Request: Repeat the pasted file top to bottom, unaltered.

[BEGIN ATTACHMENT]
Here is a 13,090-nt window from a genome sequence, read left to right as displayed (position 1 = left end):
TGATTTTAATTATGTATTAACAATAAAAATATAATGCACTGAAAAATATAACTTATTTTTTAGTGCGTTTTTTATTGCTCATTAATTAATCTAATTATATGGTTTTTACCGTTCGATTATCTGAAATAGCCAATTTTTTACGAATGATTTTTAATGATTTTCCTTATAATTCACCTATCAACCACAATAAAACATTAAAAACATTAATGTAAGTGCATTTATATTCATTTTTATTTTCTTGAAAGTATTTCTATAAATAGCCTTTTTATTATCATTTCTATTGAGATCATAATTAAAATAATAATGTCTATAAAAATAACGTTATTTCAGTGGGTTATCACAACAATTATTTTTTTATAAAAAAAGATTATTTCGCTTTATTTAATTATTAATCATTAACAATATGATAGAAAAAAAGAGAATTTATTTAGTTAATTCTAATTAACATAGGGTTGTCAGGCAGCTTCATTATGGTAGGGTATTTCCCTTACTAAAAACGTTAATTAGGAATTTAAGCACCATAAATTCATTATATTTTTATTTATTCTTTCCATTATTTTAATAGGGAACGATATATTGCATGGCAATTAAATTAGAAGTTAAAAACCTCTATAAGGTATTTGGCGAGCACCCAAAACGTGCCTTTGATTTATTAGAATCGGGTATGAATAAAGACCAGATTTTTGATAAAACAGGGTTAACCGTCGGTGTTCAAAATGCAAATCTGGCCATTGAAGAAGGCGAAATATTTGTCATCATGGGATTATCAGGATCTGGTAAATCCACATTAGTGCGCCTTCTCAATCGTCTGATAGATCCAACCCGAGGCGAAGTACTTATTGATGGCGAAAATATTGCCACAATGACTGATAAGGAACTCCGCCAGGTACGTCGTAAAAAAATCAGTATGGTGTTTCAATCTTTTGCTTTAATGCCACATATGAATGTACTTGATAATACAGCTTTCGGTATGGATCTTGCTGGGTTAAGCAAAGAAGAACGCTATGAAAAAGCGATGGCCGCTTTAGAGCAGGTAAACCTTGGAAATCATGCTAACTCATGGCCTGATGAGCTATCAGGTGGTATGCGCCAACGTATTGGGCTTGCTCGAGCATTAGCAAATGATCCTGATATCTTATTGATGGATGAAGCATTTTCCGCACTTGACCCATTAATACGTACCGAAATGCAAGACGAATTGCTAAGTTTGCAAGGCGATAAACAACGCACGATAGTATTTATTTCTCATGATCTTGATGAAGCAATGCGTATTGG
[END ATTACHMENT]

Here is a 13,090-nt window from a genome sequence, read left to right as displayed (position 1 = left end):
TGATTTTAATTATGTATTAACAATAAAAATATAATGCACTGAAAAATATAACTTATTTTTTAGTGCGTTTTTTATTGCTCATTAATTAATCTAATTATATGGTTTTTACCGTTCGATTATCTGAAATAGCCAATTTTTTACGAATGATTTTTAATGATTTTCCTTATAATTCACCTATCAACCACAATAAAACATTAAAAACATTAATGTAAGTGCATTTATATTCATTTTTATTTTCTTGAAAGTATTTCTATAAATAGCCTTTTTATTATCATTTCTATTGAGATCATAATTAAAATAATAATGTCTATAAAAATAACGTTATTTCAGTGGGTTATCACAACAATTATTTTTTTATAAAAAAAGATTATTTCGCTTTATTTAATTATTAATCATTAACAATATGATAGAAAAAAAGAGAATTTATTTAGTTAATTCTAATTAACATAGGGTTGTCAGGCAGCTTCATTATGGTAGGGTATTTCCCTTACTAAAAACGTTAATTAGGAATTTAAGCACCATAAATTCATTATATTTTTATTTATTCTTTCCATTATTTTAATAGGGAACGATATATTGCATGGCAATTAAATTAGAAGTTAAAAACCTCTATAAGGTATTTGGCGAGCACCCAAAACGTGCCTTTGATTTATTAGAATCGGGTATGAATAAAGACCAGATTTTTGATAAAACAGGGTTAACCGTCGGTGTTCAAAATGCAAATCTGGCCATTGAAGAAGGCGAAATATTTGTCATCATGGGATTATCAGGATCTGGTAAATCCACATTAGTGCGCCTTCTCAATCGTCTGATAGATCCAACCCGAGGCGAAGTACTTATTGATGGCGAAAATATTGCCACAATGACTGATAAGGAACTCCGCCAGGTACGTCGTAAAAAAATCAGTATGGTGTTTCAATCTTTTGCTTTAATGCCACATATGAATGTACTTGATAATACAGCTTTCGGTATGGATCTTGCTGGGTTAAGCAAAGAAGAACGCTATGAAAAAGCGATGGCCGCTTTAGAGCAGGTAAACCTTGGAAATCATGCTAACTCATGGCCTGATGAGCTATCAGGTGGTATGCGCCAACGTATTGGGCTTGCTCGAGCATTAGCAAATGATCCTGATATCTTATTGATGGATGAAGCATTTTCCGCACTTGACCCATTAATACGTACCGAAATGCAAGACGAATTGCTAAGTTTGCAAGGCGATAAACAACGCACGATAGTATTTATTTCTCATGATCTTGATGAAGCAATGCGTATTGG